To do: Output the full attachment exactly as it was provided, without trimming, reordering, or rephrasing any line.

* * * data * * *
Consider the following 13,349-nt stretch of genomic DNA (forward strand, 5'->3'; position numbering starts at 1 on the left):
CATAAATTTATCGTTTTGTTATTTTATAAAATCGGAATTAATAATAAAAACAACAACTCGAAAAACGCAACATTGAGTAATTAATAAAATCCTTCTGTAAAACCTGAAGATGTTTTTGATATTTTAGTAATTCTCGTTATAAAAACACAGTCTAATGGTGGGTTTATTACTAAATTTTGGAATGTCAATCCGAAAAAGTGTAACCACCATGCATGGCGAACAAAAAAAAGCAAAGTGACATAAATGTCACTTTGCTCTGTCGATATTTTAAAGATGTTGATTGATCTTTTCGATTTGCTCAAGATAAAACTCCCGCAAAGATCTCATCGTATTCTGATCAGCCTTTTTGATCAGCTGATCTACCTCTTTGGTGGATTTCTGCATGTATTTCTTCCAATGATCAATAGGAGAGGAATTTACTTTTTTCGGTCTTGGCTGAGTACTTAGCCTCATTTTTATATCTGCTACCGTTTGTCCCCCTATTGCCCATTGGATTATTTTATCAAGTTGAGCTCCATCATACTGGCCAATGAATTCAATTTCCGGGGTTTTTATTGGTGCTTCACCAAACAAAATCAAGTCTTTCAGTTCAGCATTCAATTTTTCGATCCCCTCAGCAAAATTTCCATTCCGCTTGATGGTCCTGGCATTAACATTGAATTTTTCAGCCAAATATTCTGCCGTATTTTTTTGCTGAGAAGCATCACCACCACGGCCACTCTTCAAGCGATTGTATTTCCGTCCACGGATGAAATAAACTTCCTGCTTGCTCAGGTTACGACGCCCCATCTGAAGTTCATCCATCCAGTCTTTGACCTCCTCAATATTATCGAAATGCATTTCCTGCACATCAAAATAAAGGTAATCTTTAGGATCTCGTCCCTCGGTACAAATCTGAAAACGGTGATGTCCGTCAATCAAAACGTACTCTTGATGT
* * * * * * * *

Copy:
Consider the following 13,349-nt stretch of genomic DNA (forward strand, 5'->3'; position numbering starts at 1 on the left):
CATAAATTTATCGTTTTGTTATTTTATAAAATCGGAATTAATAATAAAAACAACAACTCGAAAAACGCAACATTGAGTAATTAATAAAATCCTTCTGTAAAACCTGAAGATGTTTTTGATATTTTAGTAATTCTCGTTATAAAAACACAGTCTAATGGTGGGTTTATTACTAAATTTTGGAATGTCAATCCGAAAAAGTGTAACCACCATGCATGGCGAACAAAAAAAAGCAAAGTGACATAAATGTCACTTTGCTCTGTCGATATTTTAAAGATGTTGATTGATCTTTTCGATTTGCTCAAGATAAAACTCCCGCAAAGATCTCATCGTATTCTGATCAGCCTTTTTGATCAGCTGATCTACCTCTTTGGTGGATTTCTGCATGTATTTCTTCCAATGATCAATAGGAGAGGAATTTACTTTTTTCGGTCTTGGCTGAGTACTTAGCCTCATTTTTATATCTGCTACCGTTTGTCCCCCTATTGCCCATTGGATTATTTTATCAAGTTGAGCTCCATCATACTGGCCAATGAATTCAATTTCCGGGGTTTTTATTGGTGCTTCACCAAACAAAATCAAGTCTTTCAGTTCAGCATTCAATTTTTCGATCCCCTCAGCAAAATTTCCATTCCGCTTGATGGTCCTGGCATTAACATTGAATTTTTCAGCCAAATATTCTGCCGTATTTTTTTGCTGAGAAGCATCACCACCACGGCCACTCTTCAAGCGATTGTATTTCCGTCCACGGATGAAATAAACTTCCTGCTTGCTCAGGTTACGACGCCCCATCTGAAGTTCATCCATCCAGTCTTTGACCTCCTCAATATTATCGAAATGCATTTCCTGCACATCAAAATAAAGGTAATCTTTAGGATCTCGTCCCTCGGTACAAATCTGAAAACGGTGATGTCCGTCAATCAAAACGTACTCTTGATGT